Block on Trump's Asylum Ban Upheld by Supreme Court
Note to Death Row inmates: nag your attorney incessantly - your life may depend on it.
Robert Melson was convicted of three counts of capital murder in 1996. He burned through his direct appeals by 2000 and SCOTUS denied his petition for a writ of certiorari on March 5, 2001.
Start the timer.
Under the Antiterrorism and Effective Death Penalty Act of 1996 (AEDPA), an inmate must file a application for a writ of habeas corpus within one year of the date that the state court judgment becomes final. The clock is tolled while state post-conviction or other collateral review is pending.
In Alabama, counsel is not provided for post-conviction proceedings. However, Melson's old attorney assured him that the Equal Justice Initiative would find him a new attorney. Nine months later, he was blessed by the presence of Ingrid DeFranco, a Colorado attorney not licensed to practice in Alabama. She promised that she'd rock the pro hoc vice, handle his case, etc.
One month before the deadline, Melson wrote to DeFranco for an update. Two days before the deadline, DeFranco filed a Rule 32 petition in state court (which should have tolled the one year habeas limitation). Unfortunately, she botched the state's criminal procedure rules and the petition was dismissed.
She later refiled the Rule 32 petition, and finally got around to that whole pro hoc vice nonsense, but alas, it was far too late to toll the federal timer. The Rule 32 petition was unsuccessful and his attorneys failed to file a timely appeal.
Melson didn't hear about any of this for a few months until he got a letter from the Alabama Attorney General's office, who politely requested to plan his execution date.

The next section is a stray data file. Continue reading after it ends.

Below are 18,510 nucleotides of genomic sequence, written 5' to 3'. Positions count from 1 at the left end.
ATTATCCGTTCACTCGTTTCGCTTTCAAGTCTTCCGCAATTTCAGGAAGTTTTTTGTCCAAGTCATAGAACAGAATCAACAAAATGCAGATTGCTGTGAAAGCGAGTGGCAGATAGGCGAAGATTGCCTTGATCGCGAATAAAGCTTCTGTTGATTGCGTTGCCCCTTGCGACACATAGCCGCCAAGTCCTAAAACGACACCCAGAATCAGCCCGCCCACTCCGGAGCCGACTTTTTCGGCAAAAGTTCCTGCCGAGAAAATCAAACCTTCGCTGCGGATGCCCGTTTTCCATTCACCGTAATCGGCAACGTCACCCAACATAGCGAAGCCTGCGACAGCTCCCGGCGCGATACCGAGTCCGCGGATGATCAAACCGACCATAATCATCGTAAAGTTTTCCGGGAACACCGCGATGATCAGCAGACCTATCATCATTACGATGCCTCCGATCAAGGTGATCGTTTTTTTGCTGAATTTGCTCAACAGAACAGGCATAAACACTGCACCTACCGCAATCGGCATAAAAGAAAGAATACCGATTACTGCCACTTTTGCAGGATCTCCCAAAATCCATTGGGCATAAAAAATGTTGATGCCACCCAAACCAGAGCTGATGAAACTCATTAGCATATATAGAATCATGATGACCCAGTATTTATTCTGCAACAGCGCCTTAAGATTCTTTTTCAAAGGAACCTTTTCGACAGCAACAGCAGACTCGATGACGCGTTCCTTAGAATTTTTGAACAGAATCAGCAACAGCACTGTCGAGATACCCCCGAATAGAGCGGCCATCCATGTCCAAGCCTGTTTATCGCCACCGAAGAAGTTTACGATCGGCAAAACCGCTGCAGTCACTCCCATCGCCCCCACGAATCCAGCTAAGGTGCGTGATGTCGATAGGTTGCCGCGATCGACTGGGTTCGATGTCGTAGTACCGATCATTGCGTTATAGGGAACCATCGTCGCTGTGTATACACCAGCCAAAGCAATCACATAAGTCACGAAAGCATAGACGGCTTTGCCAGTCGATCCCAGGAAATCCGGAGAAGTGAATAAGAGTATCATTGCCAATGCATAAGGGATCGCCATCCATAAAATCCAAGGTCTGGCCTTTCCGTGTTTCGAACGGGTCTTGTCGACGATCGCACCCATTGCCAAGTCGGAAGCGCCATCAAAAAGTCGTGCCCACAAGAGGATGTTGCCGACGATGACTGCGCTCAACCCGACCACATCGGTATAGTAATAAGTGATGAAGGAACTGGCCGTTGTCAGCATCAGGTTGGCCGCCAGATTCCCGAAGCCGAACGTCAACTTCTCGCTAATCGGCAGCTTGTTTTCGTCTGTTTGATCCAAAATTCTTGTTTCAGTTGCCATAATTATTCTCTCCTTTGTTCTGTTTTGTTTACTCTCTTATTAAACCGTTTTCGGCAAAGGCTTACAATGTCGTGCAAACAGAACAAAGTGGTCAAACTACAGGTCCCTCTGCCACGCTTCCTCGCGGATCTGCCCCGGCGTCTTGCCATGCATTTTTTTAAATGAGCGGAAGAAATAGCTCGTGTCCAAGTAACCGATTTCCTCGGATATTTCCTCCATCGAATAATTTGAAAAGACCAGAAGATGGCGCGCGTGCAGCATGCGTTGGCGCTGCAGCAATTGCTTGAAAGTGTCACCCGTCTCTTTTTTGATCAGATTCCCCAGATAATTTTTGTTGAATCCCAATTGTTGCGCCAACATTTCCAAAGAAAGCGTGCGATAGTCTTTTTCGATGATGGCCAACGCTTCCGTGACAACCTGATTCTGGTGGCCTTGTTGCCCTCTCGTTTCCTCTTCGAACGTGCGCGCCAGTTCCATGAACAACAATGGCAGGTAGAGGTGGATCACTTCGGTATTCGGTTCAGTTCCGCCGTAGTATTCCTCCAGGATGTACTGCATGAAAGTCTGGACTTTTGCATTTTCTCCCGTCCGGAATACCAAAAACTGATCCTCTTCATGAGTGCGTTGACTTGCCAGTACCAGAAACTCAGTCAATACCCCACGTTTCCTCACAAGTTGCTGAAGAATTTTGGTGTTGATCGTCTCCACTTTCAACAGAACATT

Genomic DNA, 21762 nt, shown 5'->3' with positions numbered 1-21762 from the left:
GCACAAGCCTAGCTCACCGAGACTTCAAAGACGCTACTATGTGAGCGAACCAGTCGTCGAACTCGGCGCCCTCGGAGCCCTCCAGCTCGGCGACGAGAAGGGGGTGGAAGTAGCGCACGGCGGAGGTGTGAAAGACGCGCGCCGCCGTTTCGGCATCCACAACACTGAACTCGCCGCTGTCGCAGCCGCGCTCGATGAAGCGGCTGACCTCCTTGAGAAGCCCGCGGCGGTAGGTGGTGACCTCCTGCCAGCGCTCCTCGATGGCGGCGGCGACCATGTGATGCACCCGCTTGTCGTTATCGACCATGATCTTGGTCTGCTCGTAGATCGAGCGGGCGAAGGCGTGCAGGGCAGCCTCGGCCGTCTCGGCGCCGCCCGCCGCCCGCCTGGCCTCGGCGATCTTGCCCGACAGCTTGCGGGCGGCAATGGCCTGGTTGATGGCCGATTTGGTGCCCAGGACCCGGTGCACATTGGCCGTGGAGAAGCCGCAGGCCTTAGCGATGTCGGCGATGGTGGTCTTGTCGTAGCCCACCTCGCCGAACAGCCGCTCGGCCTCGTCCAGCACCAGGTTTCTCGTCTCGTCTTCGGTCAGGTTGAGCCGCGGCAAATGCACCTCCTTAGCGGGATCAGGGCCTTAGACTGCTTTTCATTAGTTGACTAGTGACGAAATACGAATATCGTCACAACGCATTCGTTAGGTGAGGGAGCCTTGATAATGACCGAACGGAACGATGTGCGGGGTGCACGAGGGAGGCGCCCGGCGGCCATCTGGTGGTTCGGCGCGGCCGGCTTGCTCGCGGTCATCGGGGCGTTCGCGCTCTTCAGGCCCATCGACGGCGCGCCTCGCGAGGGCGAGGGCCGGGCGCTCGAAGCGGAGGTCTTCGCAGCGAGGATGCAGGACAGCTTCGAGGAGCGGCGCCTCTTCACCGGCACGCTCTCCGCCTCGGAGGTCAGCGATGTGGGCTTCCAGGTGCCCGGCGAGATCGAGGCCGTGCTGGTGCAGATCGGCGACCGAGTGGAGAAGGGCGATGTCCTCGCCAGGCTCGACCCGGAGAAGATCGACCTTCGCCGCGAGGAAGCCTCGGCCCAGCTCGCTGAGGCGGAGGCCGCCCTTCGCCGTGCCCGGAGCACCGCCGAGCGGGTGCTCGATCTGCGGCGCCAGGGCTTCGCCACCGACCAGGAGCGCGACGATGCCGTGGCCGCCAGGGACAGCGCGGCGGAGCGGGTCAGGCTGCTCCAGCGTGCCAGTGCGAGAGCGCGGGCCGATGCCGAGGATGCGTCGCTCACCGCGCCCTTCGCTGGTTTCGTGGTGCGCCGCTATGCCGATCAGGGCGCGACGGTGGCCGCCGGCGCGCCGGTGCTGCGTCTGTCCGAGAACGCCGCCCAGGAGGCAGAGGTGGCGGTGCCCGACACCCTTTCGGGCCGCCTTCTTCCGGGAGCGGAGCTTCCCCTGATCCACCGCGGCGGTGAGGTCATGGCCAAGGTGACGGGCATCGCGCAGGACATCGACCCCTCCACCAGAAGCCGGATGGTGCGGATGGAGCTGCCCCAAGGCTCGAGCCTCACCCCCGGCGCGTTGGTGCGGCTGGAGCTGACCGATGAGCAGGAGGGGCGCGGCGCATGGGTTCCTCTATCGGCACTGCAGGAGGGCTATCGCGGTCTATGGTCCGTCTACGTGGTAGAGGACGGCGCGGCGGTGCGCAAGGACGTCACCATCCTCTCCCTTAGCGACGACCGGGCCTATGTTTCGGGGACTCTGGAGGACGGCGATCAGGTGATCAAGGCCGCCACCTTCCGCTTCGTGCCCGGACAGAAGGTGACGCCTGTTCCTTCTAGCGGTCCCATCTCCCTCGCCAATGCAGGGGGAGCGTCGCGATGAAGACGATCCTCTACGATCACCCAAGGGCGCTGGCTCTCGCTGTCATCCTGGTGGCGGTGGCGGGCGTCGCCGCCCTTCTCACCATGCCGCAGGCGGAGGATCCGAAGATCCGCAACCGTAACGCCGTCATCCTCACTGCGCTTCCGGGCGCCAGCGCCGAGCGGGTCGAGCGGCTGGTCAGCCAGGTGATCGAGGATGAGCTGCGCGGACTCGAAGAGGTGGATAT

It wasn't until late 2004 that another new attorney ended up filing a habeas petition on Melson's behalf - more than two years after the deadline had passed. Appeals and remands later, the case ended up here, in the Eleventh Circuit, to determine if the attorneys' conduct warranted equitable tolling in light of SCOTUS' 2010 Holland v. Floridadecision.
Equitable tolling is warranted when the inmate can show (1) that he has been pursuing his rights diligently, and (2) that some extraordinary circumstance stood in his way and prevented timely filing.
Did Melson pursue his rights diligently? Many defendants rely upon their attorneys, yet the court felt that his passivity during the first nine months, when he was unrepresented, as well as his inaction during the time between the botched Rule 32 and the habeas filing, amounted to a lack of diligence.
As for the attorney, the phrase "garden variety" negligence was used, (i.e. not "extraordinary" negligence). That's good news for the lawyer. She only mildly screwed up.
What would amount to extraordinary circumstances? Your guess is as good as ours, but apparently not being licensed, not being familiar with local rules of criminal procedure, and missing nearly every deadline is not sufficient.